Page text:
For a more practical example, let’s look at the steps of the algorithm.

- Let h be the most specific hypothesis.
- For each positive example in the training set and each feature in the examples, if the value of the feature equals the corresponding value of the most specific hypothesis, do nothing.
- Otherwise, replace the hypothesis value with the general constraint, “?”.

Let’s consider another example.

Suppose that you want to play a sport and want to decide on which day you enjoy the sport. Each day has six features, sky, temperature, humidity, wind, water, and forecast, as shown in the training set:

To start with the Find-S algorithm, choose any positive example in the training dataset and initialize it as the most specific hypothesis (Let’s choose row 1):

Compare the values of the features to the first positive training example in row 1:

The values of the training example and the most specific hypothesis are the same, so we do nothing.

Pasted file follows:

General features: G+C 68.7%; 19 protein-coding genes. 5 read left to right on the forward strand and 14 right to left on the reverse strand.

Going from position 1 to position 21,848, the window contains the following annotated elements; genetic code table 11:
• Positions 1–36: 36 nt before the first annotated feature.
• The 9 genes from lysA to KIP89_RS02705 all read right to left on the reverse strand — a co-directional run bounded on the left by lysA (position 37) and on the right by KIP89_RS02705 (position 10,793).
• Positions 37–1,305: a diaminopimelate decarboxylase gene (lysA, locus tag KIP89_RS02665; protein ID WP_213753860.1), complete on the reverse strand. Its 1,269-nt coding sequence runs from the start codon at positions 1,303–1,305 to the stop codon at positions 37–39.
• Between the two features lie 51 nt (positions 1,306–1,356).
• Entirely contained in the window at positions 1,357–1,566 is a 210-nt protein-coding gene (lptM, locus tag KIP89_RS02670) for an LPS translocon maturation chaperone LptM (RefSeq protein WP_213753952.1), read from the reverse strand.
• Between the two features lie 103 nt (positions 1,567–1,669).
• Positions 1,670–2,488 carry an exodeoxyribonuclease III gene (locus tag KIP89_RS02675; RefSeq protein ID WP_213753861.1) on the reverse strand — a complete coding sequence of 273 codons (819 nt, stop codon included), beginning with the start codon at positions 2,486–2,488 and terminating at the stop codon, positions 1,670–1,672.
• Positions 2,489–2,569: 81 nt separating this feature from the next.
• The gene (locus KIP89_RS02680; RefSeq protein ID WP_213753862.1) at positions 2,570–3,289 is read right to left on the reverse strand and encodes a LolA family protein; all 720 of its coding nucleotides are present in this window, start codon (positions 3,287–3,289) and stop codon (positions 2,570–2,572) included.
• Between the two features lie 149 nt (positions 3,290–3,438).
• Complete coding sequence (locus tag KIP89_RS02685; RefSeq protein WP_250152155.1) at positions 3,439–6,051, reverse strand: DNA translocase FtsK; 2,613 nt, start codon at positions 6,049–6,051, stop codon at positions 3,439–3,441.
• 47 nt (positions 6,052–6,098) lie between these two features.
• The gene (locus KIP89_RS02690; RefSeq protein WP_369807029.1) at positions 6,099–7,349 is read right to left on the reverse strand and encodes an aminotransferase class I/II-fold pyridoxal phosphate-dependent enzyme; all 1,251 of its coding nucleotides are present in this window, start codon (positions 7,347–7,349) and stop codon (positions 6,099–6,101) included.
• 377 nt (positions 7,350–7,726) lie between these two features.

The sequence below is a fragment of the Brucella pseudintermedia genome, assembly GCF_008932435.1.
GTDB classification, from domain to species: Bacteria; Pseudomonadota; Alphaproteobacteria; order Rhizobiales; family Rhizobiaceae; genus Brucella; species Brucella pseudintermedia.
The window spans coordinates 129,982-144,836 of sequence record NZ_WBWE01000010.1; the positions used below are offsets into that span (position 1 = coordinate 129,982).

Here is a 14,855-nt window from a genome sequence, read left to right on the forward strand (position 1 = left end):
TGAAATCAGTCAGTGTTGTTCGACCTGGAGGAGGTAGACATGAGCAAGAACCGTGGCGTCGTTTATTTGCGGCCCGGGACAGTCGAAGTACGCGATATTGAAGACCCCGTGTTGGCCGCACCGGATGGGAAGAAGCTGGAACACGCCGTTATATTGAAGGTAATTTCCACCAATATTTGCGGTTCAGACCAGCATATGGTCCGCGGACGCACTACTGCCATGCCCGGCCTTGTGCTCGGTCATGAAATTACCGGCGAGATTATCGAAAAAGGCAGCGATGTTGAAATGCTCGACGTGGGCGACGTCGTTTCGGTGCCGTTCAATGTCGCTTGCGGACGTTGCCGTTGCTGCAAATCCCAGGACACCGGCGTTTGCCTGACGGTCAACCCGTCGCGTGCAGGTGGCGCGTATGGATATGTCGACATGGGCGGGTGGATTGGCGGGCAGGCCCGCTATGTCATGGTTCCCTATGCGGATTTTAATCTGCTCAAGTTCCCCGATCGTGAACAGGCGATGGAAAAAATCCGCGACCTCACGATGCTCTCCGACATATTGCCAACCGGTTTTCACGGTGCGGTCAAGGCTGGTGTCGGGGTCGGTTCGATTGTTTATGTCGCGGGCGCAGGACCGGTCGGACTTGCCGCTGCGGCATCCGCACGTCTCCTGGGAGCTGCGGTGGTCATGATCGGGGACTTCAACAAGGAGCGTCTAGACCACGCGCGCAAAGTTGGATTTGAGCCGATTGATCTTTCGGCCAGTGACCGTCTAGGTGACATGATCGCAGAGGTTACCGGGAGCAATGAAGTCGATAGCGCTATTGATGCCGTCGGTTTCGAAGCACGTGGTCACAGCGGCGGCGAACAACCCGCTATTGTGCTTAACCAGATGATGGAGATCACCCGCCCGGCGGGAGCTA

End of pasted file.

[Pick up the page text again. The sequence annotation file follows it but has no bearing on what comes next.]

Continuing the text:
We move on to the next positive training example (in row 2), and compare it to the most specific hypothesis:

The values of the features for humidity are different, so we replace the feature in S1 with “?”. So now we have:

Row 3 is a negative example, so we ignore it. We then move on to the next positive training example (in row 4), and compare it to the most specific hypothesis, S2:

The values of the features for water are different, so we replace the feature in S2 with “?”. So now we have:

So now we have reached the last positive example, and we have the maximally specific hypothesis: **<Sunny, Warm, ?, Strong, ?, Same>**

As seen with the bank loan example, concept learning plays an important part in automated decision-making. Concept learning answers many business questions and enables organizations to take appropriate steps in their business. It helps organizations make quick and accurate classifications with large amounts of data.